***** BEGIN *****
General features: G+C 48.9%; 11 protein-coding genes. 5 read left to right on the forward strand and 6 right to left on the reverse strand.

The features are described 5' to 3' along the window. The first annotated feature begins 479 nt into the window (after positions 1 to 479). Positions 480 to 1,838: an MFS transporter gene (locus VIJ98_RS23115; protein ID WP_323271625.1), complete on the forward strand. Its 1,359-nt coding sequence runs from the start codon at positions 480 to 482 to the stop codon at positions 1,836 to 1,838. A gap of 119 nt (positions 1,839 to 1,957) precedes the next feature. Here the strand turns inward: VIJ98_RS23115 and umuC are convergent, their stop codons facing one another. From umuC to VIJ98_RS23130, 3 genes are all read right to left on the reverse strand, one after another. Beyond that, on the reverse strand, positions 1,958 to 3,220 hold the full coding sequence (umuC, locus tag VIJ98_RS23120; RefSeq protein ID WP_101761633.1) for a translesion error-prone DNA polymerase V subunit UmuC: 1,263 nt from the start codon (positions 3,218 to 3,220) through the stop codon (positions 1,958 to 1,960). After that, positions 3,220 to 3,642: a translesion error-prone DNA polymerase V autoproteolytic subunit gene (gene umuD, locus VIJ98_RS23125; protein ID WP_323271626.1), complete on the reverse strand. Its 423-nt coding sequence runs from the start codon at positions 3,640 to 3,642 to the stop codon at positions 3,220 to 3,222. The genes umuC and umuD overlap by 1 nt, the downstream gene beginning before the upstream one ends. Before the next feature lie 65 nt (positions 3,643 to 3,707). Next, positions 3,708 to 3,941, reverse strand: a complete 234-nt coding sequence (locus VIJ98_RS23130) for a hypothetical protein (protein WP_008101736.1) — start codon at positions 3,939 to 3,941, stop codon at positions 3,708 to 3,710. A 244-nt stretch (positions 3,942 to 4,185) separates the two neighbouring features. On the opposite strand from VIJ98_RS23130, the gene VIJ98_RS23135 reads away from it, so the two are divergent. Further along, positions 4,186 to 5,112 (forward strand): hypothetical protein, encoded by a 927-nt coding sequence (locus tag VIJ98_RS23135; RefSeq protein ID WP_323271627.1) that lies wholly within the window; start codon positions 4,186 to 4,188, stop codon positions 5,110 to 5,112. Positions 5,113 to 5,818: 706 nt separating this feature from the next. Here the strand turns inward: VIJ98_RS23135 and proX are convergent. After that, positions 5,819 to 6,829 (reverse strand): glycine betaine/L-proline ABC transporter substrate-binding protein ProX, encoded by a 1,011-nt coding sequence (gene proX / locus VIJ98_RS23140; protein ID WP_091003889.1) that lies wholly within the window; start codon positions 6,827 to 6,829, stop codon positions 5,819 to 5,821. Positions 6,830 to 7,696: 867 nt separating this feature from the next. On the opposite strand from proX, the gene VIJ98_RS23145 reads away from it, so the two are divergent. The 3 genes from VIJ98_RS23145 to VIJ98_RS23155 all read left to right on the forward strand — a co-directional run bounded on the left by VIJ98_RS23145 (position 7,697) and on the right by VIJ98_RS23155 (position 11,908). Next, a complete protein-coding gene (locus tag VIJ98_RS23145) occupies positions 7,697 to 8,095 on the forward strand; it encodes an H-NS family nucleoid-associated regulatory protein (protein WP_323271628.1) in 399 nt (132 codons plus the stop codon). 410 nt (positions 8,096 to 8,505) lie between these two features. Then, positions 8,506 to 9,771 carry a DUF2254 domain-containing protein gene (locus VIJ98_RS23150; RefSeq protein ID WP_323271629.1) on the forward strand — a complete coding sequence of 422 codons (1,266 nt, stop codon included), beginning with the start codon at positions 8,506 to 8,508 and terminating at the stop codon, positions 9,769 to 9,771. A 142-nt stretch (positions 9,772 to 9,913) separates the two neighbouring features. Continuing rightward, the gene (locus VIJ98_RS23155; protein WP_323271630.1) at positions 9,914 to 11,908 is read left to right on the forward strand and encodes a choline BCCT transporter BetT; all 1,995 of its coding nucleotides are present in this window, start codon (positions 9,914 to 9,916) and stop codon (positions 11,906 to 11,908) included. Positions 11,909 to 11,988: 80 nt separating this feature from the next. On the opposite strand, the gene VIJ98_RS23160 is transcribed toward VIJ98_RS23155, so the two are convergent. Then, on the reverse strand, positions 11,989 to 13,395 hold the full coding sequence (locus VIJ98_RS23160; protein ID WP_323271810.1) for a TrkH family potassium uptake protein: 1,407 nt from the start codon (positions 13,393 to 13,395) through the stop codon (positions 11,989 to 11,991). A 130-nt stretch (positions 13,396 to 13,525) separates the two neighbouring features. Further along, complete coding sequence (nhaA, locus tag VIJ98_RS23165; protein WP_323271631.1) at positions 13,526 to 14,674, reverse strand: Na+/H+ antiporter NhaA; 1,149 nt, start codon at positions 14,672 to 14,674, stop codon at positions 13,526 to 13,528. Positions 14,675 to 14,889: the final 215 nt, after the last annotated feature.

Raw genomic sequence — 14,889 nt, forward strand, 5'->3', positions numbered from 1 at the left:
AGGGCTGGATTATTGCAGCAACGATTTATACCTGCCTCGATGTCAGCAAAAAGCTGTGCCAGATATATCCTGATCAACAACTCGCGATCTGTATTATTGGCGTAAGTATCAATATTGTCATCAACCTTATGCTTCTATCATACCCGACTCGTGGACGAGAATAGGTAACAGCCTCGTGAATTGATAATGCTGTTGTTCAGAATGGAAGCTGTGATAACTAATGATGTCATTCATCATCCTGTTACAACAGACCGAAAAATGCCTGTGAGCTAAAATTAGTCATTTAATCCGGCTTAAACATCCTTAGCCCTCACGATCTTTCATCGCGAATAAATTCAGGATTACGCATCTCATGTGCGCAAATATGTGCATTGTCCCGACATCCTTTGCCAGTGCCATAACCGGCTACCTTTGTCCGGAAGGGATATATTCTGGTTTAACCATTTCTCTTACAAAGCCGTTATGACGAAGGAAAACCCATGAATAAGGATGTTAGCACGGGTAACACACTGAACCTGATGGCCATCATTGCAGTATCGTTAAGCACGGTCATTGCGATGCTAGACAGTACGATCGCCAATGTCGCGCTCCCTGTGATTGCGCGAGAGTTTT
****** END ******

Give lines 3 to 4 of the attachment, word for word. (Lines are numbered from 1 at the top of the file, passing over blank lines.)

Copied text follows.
Raw genomic sequence — 14,889 nt, forward strand, 5'->3', positions numbered from 1 at the left:
AGGGCTGGATTATTGCAGCAACGATTTATACCTGCCTCGATGTCAGCAAAAAGCTGTGCCAGATATATCCTGATCAACAACTCGCGATCTGTATTATTGGCGTAAGTATCAATATTGTCATCAACCTTATGCTTCTATCATACCCGACTCGTGGACGAGAATAGGTAACAGCCTCGTGAATTGATAATGCTGTTGTTCAGAATGGAAGCTGTGATAACTAATGATGTCATTCATCATCCTGTTACAACAGACCGAAAAATGCCTGTGAGCTAAAATTAGTCATTTAATCCGGCTTAAACATCCTTAGCCCTCACGATCTTTCATCGCGAATAAATTCAGGATTACGCATCTCATGTGCGCAAATATGTGCATTGTCCCGACATCCTTTGCCAGTGCCATAACCGGCTACCTTTGTCCGGAAGGGATATATTCTGGTTTAACCATTTCTCTTACAAAGCCGTTATGACGAAGGAAAACCCATGAATAAGGATGTTAGCACGGGTAACACACTGAACCTGATGGCCATCATTGCAGTATCGTTAAGCACGGTCATTGCGATGCTAGACAGTACGATCGCCAATGTCGCGCTCCCTGTGATTGCGCGAGAGTTTT